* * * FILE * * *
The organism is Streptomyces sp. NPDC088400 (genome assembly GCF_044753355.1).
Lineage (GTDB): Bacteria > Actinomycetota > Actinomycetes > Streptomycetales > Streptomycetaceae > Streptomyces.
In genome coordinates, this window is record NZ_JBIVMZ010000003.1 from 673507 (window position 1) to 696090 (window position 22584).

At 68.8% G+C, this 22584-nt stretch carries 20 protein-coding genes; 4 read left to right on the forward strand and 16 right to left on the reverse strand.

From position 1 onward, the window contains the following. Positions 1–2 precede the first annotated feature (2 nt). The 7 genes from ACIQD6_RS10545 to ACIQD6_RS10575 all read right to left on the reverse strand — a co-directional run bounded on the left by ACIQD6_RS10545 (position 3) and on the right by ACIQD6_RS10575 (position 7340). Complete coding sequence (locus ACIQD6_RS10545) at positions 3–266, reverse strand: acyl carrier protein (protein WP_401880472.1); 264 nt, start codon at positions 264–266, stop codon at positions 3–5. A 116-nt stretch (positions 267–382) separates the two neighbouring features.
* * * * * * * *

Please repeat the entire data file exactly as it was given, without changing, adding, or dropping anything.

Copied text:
The organism is Streptomyces sp. NPDC088400 (genome assembly GCF_044753355.1).
Lineage (GTDB): Bacteria > Actinomycetota > Actinomycetes > Streptomycetales > Streptomycetaceae > Streptomyces.
In genome coordinates, this window is record NZ_JBIVMZ010000003.1 from 673507 (window position 1) to 696090 (window position 22584).

At 68.8% G+C, this 22584-nt stretch carries 20 protein-coding genes; 4 read left to right on the forward strand and 16 right to left on the reverse strand.

From position 1 onward, the window contains the following. Positions 1–2 precede the first annotated feature (2 nt). The 7 genes from ACIQD6_RS10545 to ACIQD6_RS10575 all read right to left on the reverse strand — a co-directional run bounded on the left by ACIQD6_RS10545 (position 3) and on the right by ACIQD6_RS10575 (position 7340). Complete coding sequence (locus ACIQD6_RS10545) at positions 3–266, reverse strand: acyl carrier protein (protein WP_401880472.1); 264 nt, start codon at positions 264–266, stop codon at positions 3–5. A 116-nt stretch (positions 267–382) separates the two neighbouring features.